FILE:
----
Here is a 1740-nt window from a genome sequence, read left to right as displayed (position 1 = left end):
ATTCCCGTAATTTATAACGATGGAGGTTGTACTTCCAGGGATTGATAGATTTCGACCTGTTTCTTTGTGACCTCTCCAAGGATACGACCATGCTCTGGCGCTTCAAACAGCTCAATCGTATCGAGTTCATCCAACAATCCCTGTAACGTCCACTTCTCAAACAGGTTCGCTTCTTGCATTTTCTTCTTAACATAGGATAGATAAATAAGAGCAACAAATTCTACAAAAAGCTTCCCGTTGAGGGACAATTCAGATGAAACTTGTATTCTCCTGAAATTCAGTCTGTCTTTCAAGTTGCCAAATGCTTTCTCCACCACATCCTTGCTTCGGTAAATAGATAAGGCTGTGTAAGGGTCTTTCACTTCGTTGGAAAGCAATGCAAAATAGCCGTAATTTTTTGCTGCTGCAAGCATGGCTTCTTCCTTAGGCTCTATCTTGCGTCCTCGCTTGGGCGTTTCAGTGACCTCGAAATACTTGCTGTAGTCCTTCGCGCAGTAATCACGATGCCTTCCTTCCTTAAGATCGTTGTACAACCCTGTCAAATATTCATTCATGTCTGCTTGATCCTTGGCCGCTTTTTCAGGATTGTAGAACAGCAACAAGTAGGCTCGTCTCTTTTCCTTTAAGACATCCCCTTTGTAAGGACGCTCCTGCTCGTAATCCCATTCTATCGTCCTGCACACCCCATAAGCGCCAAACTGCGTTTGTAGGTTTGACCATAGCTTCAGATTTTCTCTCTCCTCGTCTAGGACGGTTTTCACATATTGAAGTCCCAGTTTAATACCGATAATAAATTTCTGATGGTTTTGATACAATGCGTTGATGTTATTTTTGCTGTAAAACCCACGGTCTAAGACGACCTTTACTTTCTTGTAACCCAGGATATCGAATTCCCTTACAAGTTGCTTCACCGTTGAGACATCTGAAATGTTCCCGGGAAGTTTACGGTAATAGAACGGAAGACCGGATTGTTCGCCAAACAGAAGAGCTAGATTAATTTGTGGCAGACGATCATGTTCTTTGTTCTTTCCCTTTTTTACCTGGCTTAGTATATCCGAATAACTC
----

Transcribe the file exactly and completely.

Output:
Here is a 1740-nt window from a genome sequence, read left to right as displayed (position 1 = left end):
ATTCCCGTAATTTATAACGATGGAGGTTGTACTTCCAGGGATTGATAGATTTCGACCTGTTTCTTTGTGACCTCTCCAAGGATACGACCATGCTCTGGCGCTTCAAACAGCTCAATCGTATCGAGTTCATCCAACAATCCCTGTAACGTCCACTTCTCAAACAGGTTCGCTTCTTGCATTTTCTTCTTAACATAGGATAGATAAATAAGAGCAACAAATTCTACAAAAAGCTTCCCGTTGAGGGACAATTCAGATGAAACTTGTATTCTCCTGAAATTCAGTCTGTCTTTCAAGTTGCCAAATGCTTTCTCCACCACATCCTTGCTTCGGTAAATAGATAAGGCTGTGTAAGGGTCTTTCACTTCGTTGGAAAGCAATGCAAAATAGCCGTAATTTTTTGCTGCTGCAAGCATGGCTTCTTCCTTAGGCTCTATCTTGCGTCCTCGCTTGGGCGTTTCAGTGACCTCGAAATACTTGCTGTAGTCCTTCGCGCAGTAATCACGATGCCTTCCTTCCTTAAGATCGTTGTACAACCCTGTCAAATATTCATTCATGTCTGCTTGATCCTTGGCCGCTTTTTCAGGATTGTAGAACAGCAACAAGTAGGCTCGTCTCTTTTCCTTTAAGACATCCCCTTTGTAAGGACGCTCCTGCTCGTAATCCCATTCTATCGTCCTGCACACCCCATAAGCGCCAAACTGCGTTTGTAGGTTTGACCATAGCTTCAGATTTTCTCTCTCCTCGTCTAGGACGGTTTTCACATATTGAAGTCCCAGTTTAATACCGATAATAAATTTCTGATGGTTTTGATACAATGCGTTGATGTTATTTTTGCTGTAAAACCCACGGTCTAAGACGACCTTTACTTTCTTGTAACCCAGGATATCGAATTCCCTTACAAGTTGCTTCACCGTTGAGACATCTGAAATGTTCCCGGGAAGTTTACGGTAATAGAACGGAAGACCGGATTGTTCGCCAAACAGAAGAGCTAGATTAATTTGTGGCAGACGATCATGTTCTTTGTTCTTTCCCTTTTTTACCTGGCTTAGTATATCCGAATAACTC